Ultimate Half Iron by Jonathan Kearsley

Ultimate Half Ironman by Jonathan Kearsley

Before anyone comments about grammar I got CC in English, but writing this on a Portuguese beach with a lot of sangria is making literacy hard at the moment!

As all races should start off I heard thunderstruck on the tannoy, this song being synonymous with iron man. I have listened to this song perhaps a hundred times in training, it always has the same effect, ask Chris Green. Now fully focused give him a big hug and a kiss on the cheek and headed to the lake.

Unlike every session at the Delph it is about 15 degrees and I actually want to be there. 10 minutes to acclimatise to the water, race nerves now fully taken over I try and speak to other competitors and practice my start. I headed to the front between two buoys. Go. I love swimming, it’s my favourite leg of the race, I spend the first 100m in an aquatic fight club a few kicks to the goggles and a swimmer over the top, enough to panic but experience says this is part and parcel of any race, along a wider line I find open water, relax and settle in to my rhythm, singing ac/dc in my head and I completed the first lap, ran along the carpet and dive back in. I’m not making Tom Daley nervous but a decent enough dive to join the lead pack, now all I can think about is my bike! Swimming is easy but cyclists play a game in triathlons called catch the swimmer who shouldn’t be on a bike.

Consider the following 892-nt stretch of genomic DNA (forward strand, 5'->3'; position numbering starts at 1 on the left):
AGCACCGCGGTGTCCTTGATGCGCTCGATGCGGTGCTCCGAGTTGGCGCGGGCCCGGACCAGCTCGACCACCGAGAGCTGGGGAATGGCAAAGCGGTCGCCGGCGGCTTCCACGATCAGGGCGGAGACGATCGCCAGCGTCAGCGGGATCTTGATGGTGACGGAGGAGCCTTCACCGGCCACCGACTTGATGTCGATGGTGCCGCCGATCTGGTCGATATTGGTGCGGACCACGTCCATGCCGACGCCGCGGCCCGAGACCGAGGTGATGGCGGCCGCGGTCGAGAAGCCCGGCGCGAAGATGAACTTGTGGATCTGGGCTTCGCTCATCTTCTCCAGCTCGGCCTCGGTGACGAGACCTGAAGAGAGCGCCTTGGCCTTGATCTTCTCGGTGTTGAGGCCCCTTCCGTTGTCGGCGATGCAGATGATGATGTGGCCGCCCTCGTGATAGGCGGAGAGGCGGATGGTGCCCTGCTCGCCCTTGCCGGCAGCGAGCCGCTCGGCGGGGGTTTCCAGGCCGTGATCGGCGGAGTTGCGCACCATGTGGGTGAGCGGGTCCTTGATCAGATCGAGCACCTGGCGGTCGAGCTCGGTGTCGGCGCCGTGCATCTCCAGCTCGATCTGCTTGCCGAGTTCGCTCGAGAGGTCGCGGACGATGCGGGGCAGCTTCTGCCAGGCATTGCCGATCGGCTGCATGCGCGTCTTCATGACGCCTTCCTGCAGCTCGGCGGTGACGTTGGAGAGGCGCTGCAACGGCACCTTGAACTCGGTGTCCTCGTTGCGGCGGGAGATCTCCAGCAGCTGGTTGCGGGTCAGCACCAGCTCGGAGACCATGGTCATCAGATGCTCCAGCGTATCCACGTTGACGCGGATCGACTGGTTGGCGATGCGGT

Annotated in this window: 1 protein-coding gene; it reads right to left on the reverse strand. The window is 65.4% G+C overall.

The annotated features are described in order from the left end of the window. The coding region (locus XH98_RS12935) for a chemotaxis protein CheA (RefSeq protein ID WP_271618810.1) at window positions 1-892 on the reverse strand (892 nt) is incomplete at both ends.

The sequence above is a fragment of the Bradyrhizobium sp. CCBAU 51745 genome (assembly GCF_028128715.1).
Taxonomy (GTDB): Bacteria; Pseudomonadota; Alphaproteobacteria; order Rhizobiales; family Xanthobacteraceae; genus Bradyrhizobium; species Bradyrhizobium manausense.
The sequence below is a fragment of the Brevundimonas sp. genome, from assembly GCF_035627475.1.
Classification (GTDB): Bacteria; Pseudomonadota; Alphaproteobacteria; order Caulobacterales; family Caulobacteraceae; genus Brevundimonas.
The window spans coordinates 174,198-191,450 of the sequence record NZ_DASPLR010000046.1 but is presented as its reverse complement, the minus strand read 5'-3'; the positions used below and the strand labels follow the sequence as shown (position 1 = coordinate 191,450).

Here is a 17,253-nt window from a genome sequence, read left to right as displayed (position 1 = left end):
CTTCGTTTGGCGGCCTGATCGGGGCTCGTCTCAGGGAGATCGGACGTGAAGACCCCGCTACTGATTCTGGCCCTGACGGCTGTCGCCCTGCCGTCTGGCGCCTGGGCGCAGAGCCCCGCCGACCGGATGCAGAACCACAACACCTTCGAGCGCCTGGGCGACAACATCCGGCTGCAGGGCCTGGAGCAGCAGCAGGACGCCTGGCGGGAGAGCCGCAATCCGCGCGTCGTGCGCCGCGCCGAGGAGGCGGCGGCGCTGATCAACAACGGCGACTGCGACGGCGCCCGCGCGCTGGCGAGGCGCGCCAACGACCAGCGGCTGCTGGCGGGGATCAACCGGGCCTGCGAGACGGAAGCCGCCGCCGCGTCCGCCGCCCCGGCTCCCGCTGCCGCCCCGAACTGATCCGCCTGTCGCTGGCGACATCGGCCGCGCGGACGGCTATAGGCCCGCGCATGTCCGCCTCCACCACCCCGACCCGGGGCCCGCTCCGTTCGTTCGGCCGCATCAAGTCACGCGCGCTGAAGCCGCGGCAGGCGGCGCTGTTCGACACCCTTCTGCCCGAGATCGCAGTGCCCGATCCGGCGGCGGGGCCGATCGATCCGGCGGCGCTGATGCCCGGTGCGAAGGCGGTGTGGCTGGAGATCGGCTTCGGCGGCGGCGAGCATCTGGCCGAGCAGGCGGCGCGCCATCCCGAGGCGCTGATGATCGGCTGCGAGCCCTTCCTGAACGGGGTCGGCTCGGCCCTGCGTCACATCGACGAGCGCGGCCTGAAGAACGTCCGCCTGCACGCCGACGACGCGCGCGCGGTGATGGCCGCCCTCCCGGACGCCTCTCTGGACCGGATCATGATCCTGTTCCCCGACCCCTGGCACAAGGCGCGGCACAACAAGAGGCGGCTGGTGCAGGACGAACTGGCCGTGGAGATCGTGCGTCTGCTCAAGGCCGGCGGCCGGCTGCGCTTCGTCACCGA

Leaving the water in 7th position In 28 minutes I sprint to transition, the bike course is two laps at 45 km a piece. The first lap of my bike showed me it’s capable of speed and a very shocked me had started to do the math that a good time was on, on the turn for lap 2 a screw came loose on the aero bars, a few choice words later and half an energy bar I pushed on with lap two, losing time and places I finished the bike 51st in 2:48, a reality check in t2 will later tell me to grow up and that I’ve more than exceeded my expectations. My mum before the race suggested to take my time in transitions as it’s not a race, perhaps unusual advice before a race but making the most of the race and the allowance of headphones I put music on got myself organised.

Immediately leaving t2 I bumped into the the race leader about to start his last lap, apologies and an offered lucozade I watched him disappear in the distance, my last half distance was a day to forget mainly due to a 2:36 half marathon. 1 lap in I spot a familiar sight with Lucy Charles Esque battle braids. Seeing Chris made me so happy, I pushed on with the run, waiting for my legs to decide that the race is over and walking would be preferable. Seeing Chris on the following laps was either a blown kiss or a high 5 to the beautiful bastard, he made the run leg look effortless.

The last lap I told myself that if I wanted a time then it’s there but I’m going to have to suffer for it. I ran all the way with a lucozade bottle and after 20km I was sad to bin it truth be told.

1km left I thanked every single person who had been there. I couldn’t recommend this race enough, the support is amazing and definitely helps. The last 500m my pace picked up now at full sprint another runner shouts slow down you’ll not finish, he was told that I’m about to pb by almost a hour and 20 minutes, getting f**king running he screamed, finishing in 5:13 I broke down, 5 mins alone with my hat firmly over my face.

This is my favourite race and would recommend to any triathlete as a go at the longer distance tri.